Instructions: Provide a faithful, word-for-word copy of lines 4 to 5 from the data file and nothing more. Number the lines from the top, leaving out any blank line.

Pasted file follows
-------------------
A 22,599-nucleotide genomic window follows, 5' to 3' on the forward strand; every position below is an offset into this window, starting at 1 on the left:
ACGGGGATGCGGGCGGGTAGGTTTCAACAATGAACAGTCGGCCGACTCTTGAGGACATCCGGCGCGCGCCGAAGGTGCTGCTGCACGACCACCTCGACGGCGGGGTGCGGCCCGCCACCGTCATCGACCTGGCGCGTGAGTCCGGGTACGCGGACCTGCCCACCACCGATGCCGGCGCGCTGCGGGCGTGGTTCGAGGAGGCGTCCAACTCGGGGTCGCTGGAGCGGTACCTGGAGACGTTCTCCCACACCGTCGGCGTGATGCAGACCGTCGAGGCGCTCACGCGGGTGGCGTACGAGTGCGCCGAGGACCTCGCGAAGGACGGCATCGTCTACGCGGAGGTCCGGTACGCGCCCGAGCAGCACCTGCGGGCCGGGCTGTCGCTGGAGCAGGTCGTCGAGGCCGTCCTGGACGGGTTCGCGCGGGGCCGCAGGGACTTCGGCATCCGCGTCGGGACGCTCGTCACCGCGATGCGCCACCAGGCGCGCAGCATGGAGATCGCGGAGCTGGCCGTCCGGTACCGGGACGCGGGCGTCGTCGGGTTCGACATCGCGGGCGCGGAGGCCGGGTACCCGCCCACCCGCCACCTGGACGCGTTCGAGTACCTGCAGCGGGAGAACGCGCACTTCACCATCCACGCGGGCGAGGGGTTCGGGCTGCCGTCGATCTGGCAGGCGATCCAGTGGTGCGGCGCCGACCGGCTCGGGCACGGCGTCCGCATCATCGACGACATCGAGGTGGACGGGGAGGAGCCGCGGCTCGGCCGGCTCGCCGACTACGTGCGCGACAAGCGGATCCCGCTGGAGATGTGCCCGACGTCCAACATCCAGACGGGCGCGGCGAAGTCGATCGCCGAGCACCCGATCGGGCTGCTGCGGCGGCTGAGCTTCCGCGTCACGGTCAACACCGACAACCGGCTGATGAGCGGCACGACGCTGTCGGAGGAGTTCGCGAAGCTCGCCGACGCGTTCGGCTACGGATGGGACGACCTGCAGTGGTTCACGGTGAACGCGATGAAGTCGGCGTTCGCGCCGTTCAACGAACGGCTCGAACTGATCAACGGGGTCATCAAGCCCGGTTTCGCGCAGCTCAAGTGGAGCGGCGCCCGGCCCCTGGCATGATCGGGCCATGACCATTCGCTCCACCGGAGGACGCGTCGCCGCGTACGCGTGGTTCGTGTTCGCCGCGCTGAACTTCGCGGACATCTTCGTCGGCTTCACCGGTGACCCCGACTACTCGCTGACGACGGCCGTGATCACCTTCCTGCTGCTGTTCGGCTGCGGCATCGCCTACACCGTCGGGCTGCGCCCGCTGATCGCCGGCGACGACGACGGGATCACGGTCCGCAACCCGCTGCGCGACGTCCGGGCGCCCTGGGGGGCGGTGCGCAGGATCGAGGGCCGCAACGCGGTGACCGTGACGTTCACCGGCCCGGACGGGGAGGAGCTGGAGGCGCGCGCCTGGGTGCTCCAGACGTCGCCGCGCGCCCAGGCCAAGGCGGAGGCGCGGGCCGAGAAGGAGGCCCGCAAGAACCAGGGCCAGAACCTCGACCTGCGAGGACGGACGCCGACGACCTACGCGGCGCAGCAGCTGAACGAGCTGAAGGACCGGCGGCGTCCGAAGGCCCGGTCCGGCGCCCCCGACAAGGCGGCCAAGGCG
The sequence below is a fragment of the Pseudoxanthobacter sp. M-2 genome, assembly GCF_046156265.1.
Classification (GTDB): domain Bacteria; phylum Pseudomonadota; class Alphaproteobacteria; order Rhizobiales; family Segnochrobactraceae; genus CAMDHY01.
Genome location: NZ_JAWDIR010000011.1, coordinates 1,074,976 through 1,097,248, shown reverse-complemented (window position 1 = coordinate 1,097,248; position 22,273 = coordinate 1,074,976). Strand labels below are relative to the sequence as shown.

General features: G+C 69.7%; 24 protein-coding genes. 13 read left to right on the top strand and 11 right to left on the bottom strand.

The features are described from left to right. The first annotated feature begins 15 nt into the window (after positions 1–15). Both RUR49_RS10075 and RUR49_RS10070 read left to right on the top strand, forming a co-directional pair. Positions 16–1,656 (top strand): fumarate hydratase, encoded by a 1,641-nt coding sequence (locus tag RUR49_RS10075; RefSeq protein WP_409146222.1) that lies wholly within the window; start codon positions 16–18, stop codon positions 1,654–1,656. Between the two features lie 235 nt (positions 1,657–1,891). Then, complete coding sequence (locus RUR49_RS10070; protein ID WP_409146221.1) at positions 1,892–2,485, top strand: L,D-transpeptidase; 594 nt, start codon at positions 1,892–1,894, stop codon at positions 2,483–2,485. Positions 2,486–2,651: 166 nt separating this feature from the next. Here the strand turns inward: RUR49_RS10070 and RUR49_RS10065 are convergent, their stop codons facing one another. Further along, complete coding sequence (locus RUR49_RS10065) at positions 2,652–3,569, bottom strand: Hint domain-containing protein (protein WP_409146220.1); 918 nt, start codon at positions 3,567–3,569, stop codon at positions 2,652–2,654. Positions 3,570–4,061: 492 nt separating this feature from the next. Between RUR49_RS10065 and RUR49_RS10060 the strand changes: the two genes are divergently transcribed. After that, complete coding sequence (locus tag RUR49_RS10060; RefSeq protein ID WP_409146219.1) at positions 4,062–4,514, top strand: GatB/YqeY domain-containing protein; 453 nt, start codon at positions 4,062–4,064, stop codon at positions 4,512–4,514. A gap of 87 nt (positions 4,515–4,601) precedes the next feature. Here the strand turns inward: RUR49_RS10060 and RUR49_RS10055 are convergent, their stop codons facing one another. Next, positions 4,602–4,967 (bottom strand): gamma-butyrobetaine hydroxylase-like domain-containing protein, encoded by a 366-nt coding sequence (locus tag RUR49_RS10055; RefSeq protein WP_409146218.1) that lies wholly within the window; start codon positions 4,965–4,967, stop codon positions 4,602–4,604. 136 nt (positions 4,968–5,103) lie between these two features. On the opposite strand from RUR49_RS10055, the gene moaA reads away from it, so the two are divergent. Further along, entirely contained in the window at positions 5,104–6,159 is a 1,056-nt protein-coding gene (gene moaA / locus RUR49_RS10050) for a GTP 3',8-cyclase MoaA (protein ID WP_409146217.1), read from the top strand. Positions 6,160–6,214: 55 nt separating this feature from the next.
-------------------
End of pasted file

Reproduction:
Classification (GTDB): domain Bacteria; phylum Pseudomonadota; class Alphaproteobacteria; order Rhizobiales; family Segnochrobactraceae; genus CAMDHY01.
Genome location: NZ_JAWDIR010000011.1, coordinates 1,074,976 through 1,097,248, shown reverse-complemented (window position 1 = coordinate 1,097,248; position 22,273 = coordinate 1,074,976). Strand labels below are relative to the sequence as shown.